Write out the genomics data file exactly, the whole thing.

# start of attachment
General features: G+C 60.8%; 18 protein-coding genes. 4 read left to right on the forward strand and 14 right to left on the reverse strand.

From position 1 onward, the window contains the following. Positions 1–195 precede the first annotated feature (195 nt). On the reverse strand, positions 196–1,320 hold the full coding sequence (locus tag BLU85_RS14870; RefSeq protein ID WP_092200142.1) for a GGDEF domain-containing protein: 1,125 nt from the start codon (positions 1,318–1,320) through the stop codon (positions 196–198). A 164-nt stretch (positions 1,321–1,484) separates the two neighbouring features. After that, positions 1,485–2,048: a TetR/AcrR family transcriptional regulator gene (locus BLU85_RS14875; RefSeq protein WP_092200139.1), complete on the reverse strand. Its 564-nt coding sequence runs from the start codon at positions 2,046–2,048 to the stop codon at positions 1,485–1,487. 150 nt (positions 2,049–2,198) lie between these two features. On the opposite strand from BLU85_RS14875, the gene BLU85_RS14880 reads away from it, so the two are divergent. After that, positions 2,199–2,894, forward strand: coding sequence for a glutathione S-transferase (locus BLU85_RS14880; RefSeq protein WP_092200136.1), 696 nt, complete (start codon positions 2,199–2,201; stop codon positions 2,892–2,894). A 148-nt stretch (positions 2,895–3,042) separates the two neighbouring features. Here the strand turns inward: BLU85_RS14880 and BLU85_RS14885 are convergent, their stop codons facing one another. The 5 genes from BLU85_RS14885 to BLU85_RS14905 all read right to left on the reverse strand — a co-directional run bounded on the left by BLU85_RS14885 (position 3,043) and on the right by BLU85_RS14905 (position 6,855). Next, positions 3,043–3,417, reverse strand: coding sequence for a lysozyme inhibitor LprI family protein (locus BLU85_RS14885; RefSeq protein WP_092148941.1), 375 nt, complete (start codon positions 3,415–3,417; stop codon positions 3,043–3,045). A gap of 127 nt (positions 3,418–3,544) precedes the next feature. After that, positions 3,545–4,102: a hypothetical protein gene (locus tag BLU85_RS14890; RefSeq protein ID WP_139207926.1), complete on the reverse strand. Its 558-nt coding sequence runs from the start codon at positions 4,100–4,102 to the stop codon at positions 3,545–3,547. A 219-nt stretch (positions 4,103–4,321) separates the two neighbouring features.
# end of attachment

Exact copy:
General features: G+C 60.8%; 18 protein-coding genes. 4 read left to right on the forward strand and 14 right to left on the reverse strand.

From position 1 onward, the window contains the following. Positions 1–195 precede the first annotated feature (195 nt). On the reverse strand, positions 196–1,320 hold the full coding sequence (locus tag BLU85_RS14870; RefSeq protein ID WP_092200142.1) for a GGDEF domain-containing protein: 1,125 nt from the start codon (positions 1,318–1,320) through the stop codon (positions 196–198). A 164-nt stretch (positions 1,321–1,484) separates the two neighbouring features. After that, positions 1,485–2,048: a TetR/AcrR family transcriptional regulator gene (locus BLU85_RS14875; RefSeq protein WP_092200139.1), complete on the reverse strand. Its 564-nt coding sequence runs from the start codon at positions 2,046–2,048 to the stop codon at positions 1,485–1,487. 150 nt (positions 2,049–2,198) lie between these two features. On the opposite strand from BLU85_RS14875, the gene BLU85_RS14880 reads away from it, so the two are divergent. After that, positions 2,199–2,894, forward strand: coding sequence for a glutathione S-transferase (locus BLU85_RS14880; RefSeq protein WP_092200136.1), 696 nt, complete (start codon positions 2,199–2,201; stop codon positions 2,892–2,894). A 148-nt stretch (positions 2,895–3,042) separates the two neighbouring features. Here the strand turns inward: BLU85_RS14880 and BLU85_RS14885 are convergent, their stop codons facing one another. The 5 genes from BLU85_RS14885 to BLU85_RS14905 all read right to left on the reverse strand — a co-directional run bounded on the left by BLU85_RS14885 (position 3,043) and on the right by BLU85_RS14905 (position 6,855). Next, positions 3,043–3,417, reverse strand: coding sequence for a lysozyme inhibitor LprI family protein (locus BLU85_RS14885; RefSeq protein WP_092148941.1), 375 nt, complete (start codon positions 3,415–3,417; stop codon positions 3,043–3,045). A gap of 127 nt (positions 3,418–3,544) precedes the next feature. After that, positions 3,545–4,102: a hypothetical protein gene (locus tag BLU85_RS14890; RefSeq protein ID WP_139207926.1), complete on the reverse strand. Its 558-nt coding sequence runs from the start codon at positions 4,100–4,102 to the stop codon at positions 3,545–3,547. A 219-nt stretch (positions 4,103–4,321) separates the two neighbouring features.